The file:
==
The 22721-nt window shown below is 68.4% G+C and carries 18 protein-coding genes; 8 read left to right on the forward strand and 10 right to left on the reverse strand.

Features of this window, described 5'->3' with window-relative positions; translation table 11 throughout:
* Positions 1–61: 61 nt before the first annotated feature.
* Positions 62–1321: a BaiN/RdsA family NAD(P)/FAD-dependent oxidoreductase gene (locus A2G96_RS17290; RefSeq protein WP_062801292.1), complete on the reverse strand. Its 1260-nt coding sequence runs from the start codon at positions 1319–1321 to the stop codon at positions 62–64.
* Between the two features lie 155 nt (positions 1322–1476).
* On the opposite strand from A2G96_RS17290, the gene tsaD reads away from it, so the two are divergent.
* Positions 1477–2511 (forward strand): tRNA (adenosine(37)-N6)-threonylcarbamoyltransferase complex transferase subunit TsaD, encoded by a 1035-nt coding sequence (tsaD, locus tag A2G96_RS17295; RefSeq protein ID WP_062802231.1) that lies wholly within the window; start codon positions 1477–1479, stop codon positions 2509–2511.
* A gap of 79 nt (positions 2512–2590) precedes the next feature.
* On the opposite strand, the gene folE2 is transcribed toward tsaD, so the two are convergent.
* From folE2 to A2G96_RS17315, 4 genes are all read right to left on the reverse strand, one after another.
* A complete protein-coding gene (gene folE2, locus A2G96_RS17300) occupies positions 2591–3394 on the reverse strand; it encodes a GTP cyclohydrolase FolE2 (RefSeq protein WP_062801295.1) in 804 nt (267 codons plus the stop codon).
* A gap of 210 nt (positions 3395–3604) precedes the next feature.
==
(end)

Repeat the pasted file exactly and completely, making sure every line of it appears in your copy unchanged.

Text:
The 22721-nt window shown below is 68.4% G+C and carries 18 protein-coding genes; 8 read left to right on the forward strand and 10 right to left on the reverse strand.

Features of this window, described 5'->3' with window-relative positions; translation table 11 throughout:
* Positions 1–61: 61 nt before the first annotated feature.
* Positions 62–1321: a BaiN/RdsA family NAD(P)/FAD-dependent oxidoreductase gene (locus A2G96_RS17290; RefSeq protein WP_062801292.1), complete on the reverse strand. Its 1260-nt coding sequence runs from the start codon at positions 1319–1321 to the stop codon at positions 62–64.
* Between the two features lie 155 nt (positions 1322–1476).
* On the opposite strand from A2G96_RS17290, the gene tsaD reads away from it, so the two are divergent.
* Positions 1477–2511 (forward strand): tRNA (adenosine(37)-N6)-threonylcarbamoyltransferase complex transferase subunit TsaD, encoded by a 1035-nt coding sequence (tsaD, locus tag A2G96_RS17295; RefSeq protein ID WP_062802231.1) that lies wholly within the window; start codon positions 1477–1479, stop codon positions 2509–2511.
* A gap of 79 nt (positions 2512–2590) precedes the next feature.
* On the opposite strand, the gene folE2 is transcribed toward tsaD, so the two are convergent.
* From folE2 to A2G96_RS17315, 4 genes are all read right to left on the reverse strand, one after another.
* A complete protein-coding gene (gene folE2, locus A2G96_RS17300) occupies positions 2591–3394 on the reverse strand; it encodes a GTP cyclohydrolase FolE2 (RefSeq protein WP_062801295.1) in 804 nt (267 codons plus the stop codon).
* A gap of 210 nt (positions 3395–3604) precedes the next feature.